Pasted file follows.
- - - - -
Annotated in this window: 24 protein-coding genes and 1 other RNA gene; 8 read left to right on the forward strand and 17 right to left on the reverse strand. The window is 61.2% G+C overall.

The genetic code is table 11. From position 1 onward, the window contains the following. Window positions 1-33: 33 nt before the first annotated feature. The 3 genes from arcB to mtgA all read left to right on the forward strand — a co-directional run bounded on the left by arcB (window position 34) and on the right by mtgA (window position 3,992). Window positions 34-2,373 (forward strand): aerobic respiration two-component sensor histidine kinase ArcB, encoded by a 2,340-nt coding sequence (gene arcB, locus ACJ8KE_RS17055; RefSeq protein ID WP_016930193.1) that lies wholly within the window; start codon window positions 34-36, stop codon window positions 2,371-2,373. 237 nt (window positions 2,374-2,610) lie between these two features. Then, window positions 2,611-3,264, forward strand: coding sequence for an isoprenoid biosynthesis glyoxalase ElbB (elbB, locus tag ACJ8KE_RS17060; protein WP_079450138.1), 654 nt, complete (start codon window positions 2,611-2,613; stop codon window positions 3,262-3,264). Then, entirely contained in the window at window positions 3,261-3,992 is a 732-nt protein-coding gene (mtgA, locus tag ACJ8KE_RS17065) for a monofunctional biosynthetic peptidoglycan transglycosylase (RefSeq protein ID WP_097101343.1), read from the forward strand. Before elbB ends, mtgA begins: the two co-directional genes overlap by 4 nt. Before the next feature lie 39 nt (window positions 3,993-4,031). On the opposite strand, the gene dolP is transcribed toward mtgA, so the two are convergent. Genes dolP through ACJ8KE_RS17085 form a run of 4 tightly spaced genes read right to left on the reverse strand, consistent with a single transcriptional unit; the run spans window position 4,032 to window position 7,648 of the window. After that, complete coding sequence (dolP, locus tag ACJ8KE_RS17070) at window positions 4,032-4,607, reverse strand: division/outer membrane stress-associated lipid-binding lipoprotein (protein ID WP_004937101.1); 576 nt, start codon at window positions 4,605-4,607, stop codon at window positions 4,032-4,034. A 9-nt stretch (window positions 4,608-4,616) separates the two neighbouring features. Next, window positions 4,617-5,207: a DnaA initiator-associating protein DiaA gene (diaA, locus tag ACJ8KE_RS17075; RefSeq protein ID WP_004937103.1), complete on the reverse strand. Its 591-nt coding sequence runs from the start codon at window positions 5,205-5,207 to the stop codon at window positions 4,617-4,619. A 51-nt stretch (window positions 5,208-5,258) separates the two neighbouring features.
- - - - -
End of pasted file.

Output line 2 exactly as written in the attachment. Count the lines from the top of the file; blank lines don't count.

The genetic code is table 11. From position 1 onward, the window contains the following. Window positions 1-33: 33 nt before the first annotated feature. The 3 genes from arcB to mtgA all read left to right on the forward strand — a co-directional run bounded on the left by arcB (window position 34) and on the right by mtgA (window position 3,992). Window positions 34-2,373 (forward strand): aerobic respiration two-component sensor histidine kinase ArcB, encoded by a 2,340-nt coding sequence (gene arcB, locus ACJ8KE_RS17055; RefSeq protein ID WP_016930193.1) that lies wholly within the window; start codon window positions 34-36, stop codon window positions 2,371-2,373. 237 nt (window positions 2,374-2,610) lie between these two features. Then, window positions 2,611-3,264, forward strand: coding sequence for an isoprenoid biosynthesis glyoxalase ElbB (elbB, locus tag ACJ8KE_RS17060; protein WP_079450138.1), 654 nt, complete (start codon window positions 2,611-2,613; stop codon window positions 3,262-3,264). Then, entirely contained in the window at window positions 3,261-3,992 is a 732-nt protein-coding gene (mtgA, locus tag ACJ8KE_RS17065) for a monofunctional biosynthetic peptidoglycan transglycosylase (RefSeq protein ID WP_097101343.1), read from the forward strand. Before elbB ends, mtgA begins: the two co-directional genes overlap by 4 nt. Before the next feature lie 39 nt (window positions 3,993-4,031). On the opposite strand, the gene dolP is transcribed toward mtgA, so the two are convergent. Genes dolP through ACJ8KE_RS17085 form a run of 4 tightly spaced genes read right to left on the reverse strand, consistent with a single transcriptional unit; the run spans window position 4,032 to window position 7,648 of the window. After that, complete coding sequence (dolP, locus tag ACJ8KE_RS17070) at window positions 4,032-4,607, reverse strand: division/outer membrane stress-associated lipid-binding lipoprotein (protein ID WP_004937101.1); 576 nt, start codon at window positions 4,605-4,607, stop codon at window positions 4,032-4,034. A 9-nt stretch (window positions 4,608-4,616) separates the two neighbouring features. Next, window positions 4,617-5,207: a DnaA initiator-associating protein DiaA gene (diaA, locus tag ACJ8KE_RS17075; RefSeq protein ID WP_004937103.1), complete on the reverse strand. Its 591-nt coding sequence runs from the start codon at window positions 5,205-5,207 to the stop codon at window positions 4,617-4,619. A 51-nt stretch (window positions 5,208-5,258) separates the two neighbouring features.